Convincing people to go in for cancer screenings is the biggest part of Nathanael Marchello’s job as a community health promoter for the Center for Community Health Promotions.
“If I can get one person to consider going in for a preventative screening, it is worth it,” Marchello told the Sunnyside Daybreak Rotary Club members Wednesday morning.
“We are in the business of preventing cancer and creating diabetes awareness, as well as reducing exposure to pesticides,” he said.
Marchello, who has worked with the Sunnyside office of the Center of Community Health Promotions for the past seven years, said the center is an outreach program of the Fred Hutchinson Cancer Research Center in Seattle.
The center staff works throughout the Lower Yak-
ima Valley to provide education, increase awareness and promote healthy lifestyles, explained Marchello.
Their methods are a little unconventional. Marchello said he often take his educational materials directly into the homes of the populations he is trying to reach, at house parties.
“We have the opportunity to talk about such things as breast cancer or colon cancer in a more intimate setting,”
He said the center’s goal is to work with the community to reduce the health disparities experienced by populations living in the Yakima Valley.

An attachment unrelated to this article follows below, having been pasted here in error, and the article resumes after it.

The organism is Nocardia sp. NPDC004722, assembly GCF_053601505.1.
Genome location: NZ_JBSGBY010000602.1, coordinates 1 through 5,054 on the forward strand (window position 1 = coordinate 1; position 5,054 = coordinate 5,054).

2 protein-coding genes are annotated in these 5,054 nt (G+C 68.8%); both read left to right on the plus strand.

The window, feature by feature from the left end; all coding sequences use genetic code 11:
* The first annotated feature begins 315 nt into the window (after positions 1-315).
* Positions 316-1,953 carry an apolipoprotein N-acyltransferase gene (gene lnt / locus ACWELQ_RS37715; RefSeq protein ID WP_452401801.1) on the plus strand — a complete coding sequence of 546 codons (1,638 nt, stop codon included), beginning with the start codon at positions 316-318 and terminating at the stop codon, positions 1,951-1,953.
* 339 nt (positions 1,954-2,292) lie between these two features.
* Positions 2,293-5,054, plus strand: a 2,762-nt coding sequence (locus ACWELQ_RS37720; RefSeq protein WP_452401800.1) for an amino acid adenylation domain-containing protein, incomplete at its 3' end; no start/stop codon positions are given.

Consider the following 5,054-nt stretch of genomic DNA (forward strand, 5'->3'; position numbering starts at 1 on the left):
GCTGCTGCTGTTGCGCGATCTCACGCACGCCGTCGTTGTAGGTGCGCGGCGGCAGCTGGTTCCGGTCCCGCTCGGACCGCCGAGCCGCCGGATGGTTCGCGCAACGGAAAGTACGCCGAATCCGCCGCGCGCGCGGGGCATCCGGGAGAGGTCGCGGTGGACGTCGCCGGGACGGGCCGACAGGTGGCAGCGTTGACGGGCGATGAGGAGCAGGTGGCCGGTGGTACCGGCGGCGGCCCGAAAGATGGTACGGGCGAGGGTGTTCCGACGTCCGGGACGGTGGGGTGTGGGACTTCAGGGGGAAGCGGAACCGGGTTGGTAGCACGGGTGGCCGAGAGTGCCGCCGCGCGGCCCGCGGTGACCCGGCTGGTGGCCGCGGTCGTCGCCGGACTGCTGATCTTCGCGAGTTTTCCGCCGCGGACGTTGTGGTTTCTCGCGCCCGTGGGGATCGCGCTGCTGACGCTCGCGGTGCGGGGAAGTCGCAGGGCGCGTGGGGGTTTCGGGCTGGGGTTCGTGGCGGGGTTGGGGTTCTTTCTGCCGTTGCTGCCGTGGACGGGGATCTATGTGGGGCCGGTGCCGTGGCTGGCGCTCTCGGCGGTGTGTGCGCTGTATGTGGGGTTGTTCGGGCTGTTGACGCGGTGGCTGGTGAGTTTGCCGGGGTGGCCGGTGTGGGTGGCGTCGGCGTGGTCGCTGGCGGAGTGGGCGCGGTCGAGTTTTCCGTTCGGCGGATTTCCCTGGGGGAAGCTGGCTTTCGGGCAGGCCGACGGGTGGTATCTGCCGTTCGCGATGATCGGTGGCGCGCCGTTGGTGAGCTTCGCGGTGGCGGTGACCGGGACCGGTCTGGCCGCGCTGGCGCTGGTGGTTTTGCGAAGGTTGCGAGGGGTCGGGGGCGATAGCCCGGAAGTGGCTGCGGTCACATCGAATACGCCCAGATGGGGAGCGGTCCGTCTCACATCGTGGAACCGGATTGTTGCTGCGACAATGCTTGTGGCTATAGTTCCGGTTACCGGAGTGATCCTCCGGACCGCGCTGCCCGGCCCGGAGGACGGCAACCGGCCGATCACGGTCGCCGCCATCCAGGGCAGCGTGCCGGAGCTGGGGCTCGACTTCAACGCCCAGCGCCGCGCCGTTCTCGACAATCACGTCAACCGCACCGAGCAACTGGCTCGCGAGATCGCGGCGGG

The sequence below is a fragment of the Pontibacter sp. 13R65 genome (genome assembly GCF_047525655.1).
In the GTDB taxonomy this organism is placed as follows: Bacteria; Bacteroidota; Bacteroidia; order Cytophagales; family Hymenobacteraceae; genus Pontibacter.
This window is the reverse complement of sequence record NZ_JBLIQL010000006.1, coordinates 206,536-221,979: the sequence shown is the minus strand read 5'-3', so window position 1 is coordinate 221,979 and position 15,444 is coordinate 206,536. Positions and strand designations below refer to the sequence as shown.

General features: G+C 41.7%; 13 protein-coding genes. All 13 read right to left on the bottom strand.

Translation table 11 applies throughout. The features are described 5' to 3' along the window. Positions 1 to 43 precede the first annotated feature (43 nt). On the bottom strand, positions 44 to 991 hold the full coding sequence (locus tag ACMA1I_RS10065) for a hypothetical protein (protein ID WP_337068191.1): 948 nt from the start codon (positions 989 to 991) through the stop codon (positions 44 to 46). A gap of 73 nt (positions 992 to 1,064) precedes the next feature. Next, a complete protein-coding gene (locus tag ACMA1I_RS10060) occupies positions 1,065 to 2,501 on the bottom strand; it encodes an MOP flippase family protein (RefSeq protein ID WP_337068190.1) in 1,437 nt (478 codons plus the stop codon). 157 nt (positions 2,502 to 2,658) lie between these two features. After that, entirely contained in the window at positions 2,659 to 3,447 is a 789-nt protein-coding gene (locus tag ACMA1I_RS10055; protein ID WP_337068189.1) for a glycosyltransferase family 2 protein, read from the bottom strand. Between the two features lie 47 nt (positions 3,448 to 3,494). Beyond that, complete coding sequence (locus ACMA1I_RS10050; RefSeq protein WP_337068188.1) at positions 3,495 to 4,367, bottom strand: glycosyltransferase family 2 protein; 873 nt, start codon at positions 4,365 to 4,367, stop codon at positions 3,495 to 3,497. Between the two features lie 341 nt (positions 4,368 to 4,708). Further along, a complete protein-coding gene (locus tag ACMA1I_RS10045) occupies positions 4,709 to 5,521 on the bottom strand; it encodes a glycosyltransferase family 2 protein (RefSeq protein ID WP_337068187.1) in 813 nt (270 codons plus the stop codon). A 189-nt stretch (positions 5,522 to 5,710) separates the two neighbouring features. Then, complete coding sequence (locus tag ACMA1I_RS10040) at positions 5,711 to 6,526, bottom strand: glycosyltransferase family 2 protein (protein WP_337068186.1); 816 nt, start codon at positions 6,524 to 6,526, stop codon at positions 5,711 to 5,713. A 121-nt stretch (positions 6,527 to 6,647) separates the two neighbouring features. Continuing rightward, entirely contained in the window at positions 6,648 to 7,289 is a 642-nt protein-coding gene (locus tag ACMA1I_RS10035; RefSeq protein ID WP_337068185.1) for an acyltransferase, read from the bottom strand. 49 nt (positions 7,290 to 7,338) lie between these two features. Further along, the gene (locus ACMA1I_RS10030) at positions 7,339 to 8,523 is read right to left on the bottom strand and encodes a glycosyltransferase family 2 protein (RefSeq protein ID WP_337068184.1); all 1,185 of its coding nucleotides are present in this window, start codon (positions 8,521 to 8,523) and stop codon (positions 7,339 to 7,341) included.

Marchello said researchers and health promotion programs have been in the Yakima Valley for the past 16 years, working to create an awareness about such things as cancer detection, prevention and treatment.
Currently, one of the biggest tools the center has in its arsenal for cancer awareness is a 20x30-foot long inflatable colon. Marchello said the community health promoters are using it at community events like the recent American Cancer Society Lower Valley Relay For Life.
The giant visual aid illustrates the progression of colon disease from polyps to deadly cancerous cells, he explained. Its presence can often change a person’s mind about getting a colon screening, he added.
“I was talking with a gentleman at the Relay For Life event discussing colorectal cancer and the lifesaving screenings which are available,” Marchello said.
“At first he didn’t seem interested in having the screening, but by the time he was ready to leave, he said he was going to call his doctor for an appointment to get the screening,” he said.
“Those kinds of conversations make my job worth it,” Marchello said.